The Aftermath of the Healing
Then Peter took the lame man by the right hand and helped him up. And as he did, the man’s feet and ankles were instantly healed and strengthened. He jumped up, stood on his feet, and began to walk! Then, walking, leaping, and praising God, he went into the Temple with them. All the people saw him walking and heard him praising God. When they realised he was the lame beggar they had seen so often at the Beautiful Gate, they were absolutely astounded! They all rushed out in amazement to Solomon’s Colonnade, where the man was holding tightly to Peter and John.Acts 3:7-11
Wow this a significant Gems – the 1400th. Only a hundred more to get to the 1500th. The last milestone I reached was with Bible Gems 1000 – A masterfully organized repetition of the same points (Luke 12:22–31) sent November 11th 2012. So it has taken me two years and two months to get through 400 Gems. Of course I have cut back from 6 Gems per week down to 3 so that stretches the time out somewhat. I hope the 1400th is worthy of such a momentous moment. Well, with all the build up here is the 1400th Gems I have written.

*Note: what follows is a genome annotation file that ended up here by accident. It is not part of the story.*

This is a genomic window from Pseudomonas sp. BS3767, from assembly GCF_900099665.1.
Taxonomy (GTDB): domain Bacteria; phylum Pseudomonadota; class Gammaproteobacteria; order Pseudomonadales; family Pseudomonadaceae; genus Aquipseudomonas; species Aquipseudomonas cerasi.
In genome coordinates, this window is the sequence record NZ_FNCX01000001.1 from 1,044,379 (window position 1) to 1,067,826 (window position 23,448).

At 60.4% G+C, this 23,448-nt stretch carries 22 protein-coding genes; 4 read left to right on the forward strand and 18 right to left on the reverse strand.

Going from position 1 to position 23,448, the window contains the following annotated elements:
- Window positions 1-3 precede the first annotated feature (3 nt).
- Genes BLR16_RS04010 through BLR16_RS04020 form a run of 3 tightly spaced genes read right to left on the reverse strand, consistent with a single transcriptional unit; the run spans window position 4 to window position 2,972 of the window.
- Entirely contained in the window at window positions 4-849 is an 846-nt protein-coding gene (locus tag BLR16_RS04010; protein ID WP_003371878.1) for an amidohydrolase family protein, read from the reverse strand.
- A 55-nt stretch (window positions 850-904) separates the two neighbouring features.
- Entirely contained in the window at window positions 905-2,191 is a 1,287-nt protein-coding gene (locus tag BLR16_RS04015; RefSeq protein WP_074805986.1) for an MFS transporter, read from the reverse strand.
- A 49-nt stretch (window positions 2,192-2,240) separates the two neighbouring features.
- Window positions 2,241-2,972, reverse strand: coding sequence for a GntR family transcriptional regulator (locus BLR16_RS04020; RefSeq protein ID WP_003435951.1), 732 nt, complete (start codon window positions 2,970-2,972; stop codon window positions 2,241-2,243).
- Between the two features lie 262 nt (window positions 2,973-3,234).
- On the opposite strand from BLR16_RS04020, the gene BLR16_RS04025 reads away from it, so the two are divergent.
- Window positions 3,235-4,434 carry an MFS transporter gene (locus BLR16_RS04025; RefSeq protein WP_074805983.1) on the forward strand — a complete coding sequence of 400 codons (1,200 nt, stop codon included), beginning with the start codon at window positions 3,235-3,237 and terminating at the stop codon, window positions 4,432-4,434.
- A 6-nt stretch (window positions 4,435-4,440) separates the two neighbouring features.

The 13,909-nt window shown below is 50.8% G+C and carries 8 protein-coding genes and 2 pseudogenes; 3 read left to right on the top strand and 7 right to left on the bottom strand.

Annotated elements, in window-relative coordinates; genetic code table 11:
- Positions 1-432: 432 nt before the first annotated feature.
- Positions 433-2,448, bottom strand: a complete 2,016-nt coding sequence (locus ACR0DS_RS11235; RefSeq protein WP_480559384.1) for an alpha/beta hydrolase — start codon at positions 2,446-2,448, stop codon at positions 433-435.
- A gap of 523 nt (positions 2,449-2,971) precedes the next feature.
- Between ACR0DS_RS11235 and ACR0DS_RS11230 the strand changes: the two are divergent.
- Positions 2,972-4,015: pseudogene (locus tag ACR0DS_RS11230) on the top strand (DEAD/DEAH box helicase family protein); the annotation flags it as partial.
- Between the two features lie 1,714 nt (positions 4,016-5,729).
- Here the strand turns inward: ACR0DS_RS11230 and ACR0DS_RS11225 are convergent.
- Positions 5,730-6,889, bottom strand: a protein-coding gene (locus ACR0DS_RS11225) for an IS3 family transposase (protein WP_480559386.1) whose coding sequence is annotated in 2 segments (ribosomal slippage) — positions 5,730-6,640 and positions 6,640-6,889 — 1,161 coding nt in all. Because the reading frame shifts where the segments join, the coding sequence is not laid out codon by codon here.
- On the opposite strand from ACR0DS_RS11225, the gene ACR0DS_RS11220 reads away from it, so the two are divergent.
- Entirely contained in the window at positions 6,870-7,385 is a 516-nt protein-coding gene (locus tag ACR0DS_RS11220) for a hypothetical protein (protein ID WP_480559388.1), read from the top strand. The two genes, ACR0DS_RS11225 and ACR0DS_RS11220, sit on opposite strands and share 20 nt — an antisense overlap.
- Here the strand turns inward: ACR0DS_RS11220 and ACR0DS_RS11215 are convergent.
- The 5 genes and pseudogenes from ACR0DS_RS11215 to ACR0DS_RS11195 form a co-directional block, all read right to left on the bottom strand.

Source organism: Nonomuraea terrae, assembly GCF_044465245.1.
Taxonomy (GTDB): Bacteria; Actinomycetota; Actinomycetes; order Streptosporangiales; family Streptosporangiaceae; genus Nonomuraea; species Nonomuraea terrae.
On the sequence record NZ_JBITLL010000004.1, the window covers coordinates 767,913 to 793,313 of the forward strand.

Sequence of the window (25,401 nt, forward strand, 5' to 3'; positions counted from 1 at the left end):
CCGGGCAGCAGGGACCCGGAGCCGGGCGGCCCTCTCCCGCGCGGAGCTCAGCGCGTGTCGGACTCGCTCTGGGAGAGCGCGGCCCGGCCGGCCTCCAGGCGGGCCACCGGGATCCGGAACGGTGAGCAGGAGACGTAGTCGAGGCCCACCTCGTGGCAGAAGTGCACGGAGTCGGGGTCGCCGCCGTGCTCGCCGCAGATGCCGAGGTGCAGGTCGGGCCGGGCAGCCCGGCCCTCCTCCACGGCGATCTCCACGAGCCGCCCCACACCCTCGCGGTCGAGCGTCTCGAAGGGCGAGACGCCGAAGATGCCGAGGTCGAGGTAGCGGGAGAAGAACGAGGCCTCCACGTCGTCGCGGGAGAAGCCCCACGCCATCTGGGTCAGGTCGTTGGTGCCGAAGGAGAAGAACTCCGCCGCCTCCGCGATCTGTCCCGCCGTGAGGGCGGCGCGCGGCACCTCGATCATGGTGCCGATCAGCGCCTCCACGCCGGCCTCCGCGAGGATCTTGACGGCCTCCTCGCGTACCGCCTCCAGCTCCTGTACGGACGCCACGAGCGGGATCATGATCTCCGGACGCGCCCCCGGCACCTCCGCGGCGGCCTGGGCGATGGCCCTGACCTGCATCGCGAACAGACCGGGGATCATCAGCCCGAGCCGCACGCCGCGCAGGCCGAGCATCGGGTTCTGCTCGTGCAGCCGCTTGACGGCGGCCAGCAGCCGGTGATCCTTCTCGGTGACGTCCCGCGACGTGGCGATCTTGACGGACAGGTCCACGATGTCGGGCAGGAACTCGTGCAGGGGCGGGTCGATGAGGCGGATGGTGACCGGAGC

I have covered some of the elements of this text in earlier Gems. In Gem 1394 I dealt with the confusion between the Beautiful Gate and Solomon’s Colonade. If you remember, I suggested there is no contradiction here with the layout of the temple and it’s surroundings, as some have suggested, as long as we see the text as sequential. If we do that it adds to the significance of what happened that day. Here is a man who was so familiar to everyone who went to temple because they saw him everyday. Well, perhaps that is not true. They looked right through him rather than saw him but certainly they all knew him. He was deposited there everyday by family and friends filled with expectation but nothing ever happened so he had come down to settling for money. If the events are indeed sequential then the man enters the temple with Peter and John and sticks with them all through the temple service and then they depart from the other side of the temple through to Solomon’s Colonade where he is holding tight. He doesn’t want to let these two go.